Nature is sacred: start worshiping at home.


We have often been told: “this place is sacred, keep it as it is” about Cheetal Walk. In a way, it reveals that people associate pristine nature with sacredness. Cheetal Walk however is nothing like pristine. For millennia, people have inhabited this area, hunted, cultivated, cut trees and herded cattle. It looks pristine today because it remained untouched for a few generations, and because we have decided to protect it.

Einstein, I believe, once said something like: “or everything is sacred or nothing is sacred.” People may consider nature to be sacred because it is the source of our very lives. Wild animals are beautiful, natural landscapes are absolutely gorgeous and intelligence seems to flow from every corner. The more we learn, the more we see how the law of nature produces a machinery compared to which our modern technology is child’s play.

But the same people who appreciate nature’s “sanctity” (maintained by private people, communities or governments), find no contradiction in getting into their SUVs, driving back on mad roads into overpopulated cities, work in small offices and live in boxes. This is modern lifestyle, you cannot do anything about it, there is no choice…

The problem is not so much that life is difficult in a polluted, inhuman reality. We are all there. The problem lies in the schizophrenia we have developed about nature, the separations we have built. On the one side, we have our busy cities where we are active, smart and make money, and on the other side, we have a “pleasant” stetting to unwind and relax. Today, the holy-day (also supposed to be dedicated to the sacred) is used to consume the remaining wild, to desecrate our world a little more with activities that do not differ from our routine: I want money, I want to achieve, I want to see a tiger, I want a selfie with an elephant, I want a bonfire, I want to see a charge, I want to see animals at night, I want a good road to get there, I want a spa, etc.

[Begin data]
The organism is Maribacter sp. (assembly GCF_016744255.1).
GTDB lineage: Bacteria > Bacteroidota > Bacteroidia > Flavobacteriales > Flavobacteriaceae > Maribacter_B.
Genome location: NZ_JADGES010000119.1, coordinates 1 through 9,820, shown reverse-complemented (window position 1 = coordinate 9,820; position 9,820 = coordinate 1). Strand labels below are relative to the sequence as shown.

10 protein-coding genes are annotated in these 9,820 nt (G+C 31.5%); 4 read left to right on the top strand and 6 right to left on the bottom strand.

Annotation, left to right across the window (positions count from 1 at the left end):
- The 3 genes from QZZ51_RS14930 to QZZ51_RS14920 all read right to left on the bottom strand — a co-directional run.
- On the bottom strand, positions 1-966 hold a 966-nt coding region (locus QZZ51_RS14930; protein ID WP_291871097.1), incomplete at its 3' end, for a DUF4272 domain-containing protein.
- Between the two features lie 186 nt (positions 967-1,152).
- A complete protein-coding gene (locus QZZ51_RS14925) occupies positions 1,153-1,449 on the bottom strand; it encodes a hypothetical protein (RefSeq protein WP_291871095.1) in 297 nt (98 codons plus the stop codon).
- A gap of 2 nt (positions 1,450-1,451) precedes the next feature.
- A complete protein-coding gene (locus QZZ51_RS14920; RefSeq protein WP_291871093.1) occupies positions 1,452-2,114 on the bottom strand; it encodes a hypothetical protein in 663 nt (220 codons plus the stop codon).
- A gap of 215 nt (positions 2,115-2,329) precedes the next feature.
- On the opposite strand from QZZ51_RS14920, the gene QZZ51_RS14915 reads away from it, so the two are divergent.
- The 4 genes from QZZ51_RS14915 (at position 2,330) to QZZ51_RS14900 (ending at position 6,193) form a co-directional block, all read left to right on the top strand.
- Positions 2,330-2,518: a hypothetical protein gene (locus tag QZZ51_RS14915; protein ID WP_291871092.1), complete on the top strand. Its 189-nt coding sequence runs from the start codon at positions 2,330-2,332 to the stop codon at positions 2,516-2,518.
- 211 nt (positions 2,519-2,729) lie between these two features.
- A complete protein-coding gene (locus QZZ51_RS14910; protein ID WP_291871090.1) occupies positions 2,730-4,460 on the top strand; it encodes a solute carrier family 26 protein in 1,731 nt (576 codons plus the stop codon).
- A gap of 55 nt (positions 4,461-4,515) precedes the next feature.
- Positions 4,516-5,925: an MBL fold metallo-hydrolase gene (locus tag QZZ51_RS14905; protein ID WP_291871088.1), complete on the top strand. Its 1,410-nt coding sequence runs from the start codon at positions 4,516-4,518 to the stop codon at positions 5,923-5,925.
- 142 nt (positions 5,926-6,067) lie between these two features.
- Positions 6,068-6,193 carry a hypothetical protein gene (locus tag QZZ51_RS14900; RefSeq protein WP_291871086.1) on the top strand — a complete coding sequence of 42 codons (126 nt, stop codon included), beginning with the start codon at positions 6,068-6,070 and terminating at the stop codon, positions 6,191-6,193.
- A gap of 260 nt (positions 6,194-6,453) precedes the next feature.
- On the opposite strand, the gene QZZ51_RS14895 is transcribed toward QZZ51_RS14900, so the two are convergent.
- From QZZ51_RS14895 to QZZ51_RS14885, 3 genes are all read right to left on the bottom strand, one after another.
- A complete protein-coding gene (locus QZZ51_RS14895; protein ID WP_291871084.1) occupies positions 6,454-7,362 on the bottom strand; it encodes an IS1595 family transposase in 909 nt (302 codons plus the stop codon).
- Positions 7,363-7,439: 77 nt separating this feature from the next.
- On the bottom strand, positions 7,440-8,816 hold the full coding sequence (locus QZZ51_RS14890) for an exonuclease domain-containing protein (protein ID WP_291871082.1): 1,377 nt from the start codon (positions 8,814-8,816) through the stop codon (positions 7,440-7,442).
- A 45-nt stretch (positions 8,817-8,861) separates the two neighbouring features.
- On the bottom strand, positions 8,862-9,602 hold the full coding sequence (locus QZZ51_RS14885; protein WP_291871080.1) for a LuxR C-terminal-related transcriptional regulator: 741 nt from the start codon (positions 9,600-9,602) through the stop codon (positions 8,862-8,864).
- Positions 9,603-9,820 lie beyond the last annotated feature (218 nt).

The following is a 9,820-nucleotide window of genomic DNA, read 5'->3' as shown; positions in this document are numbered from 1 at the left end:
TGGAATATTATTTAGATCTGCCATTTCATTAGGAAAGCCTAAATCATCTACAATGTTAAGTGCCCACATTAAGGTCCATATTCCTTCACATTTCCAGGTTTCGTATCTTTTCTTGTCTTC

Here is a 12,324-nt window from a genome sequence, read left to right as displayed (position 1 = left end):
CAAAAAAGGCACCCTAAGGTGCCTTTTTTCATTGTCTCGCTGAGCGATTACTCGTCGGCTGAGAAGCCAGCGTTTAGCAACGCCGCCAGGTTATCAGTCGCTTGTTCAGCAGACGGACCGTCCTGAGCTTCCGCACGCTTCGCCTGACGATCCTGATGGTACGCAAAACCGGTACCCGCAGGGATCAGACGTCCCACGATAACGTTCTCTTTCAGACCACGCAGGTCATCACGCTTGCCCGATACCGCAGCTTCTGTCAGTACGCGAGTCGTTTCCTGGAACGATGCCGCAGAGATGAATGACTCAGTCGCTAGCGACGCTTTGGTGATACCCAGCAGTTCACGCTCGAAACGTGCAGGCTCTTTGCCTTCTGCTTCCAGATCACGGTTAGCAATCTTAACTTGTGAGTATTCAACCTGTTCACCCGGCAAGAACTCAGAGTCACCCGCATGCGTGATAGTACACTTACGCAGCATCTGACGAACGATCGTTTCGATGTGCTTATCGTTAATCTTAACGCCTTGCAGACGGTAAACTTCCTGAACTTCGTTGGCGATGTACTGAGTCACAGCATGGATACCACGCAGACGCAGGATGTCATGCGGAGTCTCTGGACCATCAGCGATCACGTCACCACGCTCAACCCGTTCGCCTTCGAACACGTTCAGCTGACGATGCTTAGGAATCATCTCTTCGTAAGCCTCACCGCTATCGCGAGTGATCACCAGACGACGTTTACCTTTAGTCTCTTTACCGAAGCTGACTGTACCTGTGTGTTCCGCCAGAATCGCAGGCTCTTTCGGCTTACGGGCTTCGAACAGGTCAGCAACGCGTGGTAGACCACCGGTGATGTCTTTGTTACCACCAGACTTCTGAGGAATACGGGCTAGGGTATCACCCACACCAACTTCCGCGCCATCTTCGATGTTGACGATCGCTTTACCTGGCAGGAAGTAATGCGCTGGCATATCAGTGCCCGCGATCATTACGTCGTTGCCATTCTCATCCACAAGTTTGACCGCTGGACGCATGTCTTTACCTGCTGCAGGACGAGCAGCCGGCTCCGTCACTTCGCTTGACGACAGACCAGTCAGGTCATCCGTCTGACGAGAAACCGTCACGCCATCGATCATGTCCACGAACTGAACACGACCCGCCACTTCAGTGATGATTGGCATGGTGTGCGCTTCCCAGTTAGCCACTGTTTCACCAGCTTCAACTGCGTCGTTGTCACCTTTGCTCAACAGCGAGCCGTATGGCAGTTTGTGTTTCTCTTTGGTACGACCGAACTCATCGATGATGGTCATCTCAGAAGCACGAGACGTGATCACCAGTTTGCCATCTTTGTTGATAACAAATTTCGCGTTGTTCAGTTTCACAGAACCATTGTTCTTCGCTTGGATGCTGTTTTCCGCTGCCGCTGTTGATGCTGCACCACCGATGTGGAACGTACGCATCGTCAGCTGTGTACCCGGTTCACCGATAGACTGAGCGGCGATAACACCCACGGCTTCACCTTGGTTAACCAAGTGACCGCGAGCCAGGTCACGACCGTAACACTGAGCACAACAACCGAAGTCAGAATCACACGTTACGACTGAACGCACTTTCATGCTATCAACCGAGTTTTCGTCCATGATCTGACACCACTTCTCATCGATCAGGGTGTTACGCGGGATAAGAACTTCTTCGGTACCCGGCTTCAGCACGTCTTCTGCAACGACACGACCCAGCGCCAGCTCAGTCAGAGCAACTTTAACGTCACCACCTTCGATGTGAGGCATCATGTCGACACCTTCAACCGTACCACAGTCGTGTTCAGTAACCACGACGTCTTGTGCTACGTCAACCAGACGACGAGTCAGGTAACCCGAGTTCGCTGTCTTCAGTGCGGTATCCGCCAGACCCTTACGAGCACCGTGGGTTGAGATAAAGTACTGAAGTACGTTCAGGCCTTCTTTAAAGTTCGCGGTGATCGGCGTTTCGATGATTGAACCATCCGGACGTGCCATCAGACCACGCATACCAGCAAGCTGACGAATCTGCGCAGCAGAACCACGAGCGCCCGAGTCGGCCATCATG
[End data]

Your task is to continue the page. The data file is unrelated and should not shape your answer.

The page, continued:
Now, if you consider everything to be sacred, then your office is sacred, your flat or house is sacred, your car is sacred. From all these gadgets, emerge a relationship with nature. So why not use a little bit of your hard-earned money to help conservation? Why not put some (rustic) tomatoes to grow on your balcony? Why not purchase a convenient car that pollutes less? Why not preserve an untouched space in your garden? Why not have a holy-day in a good eco-resort that tries to preserve nature instead of destroying it (this is hard to find and if you check, you will see that this industry has abysmal records to the point of destroying their very source of survival).

Next time you tell a guy that nature is sacred, if you do this, he will consider you to be a saint instead of a worshiper of futilities.

Jean-Philippe Puyravaud.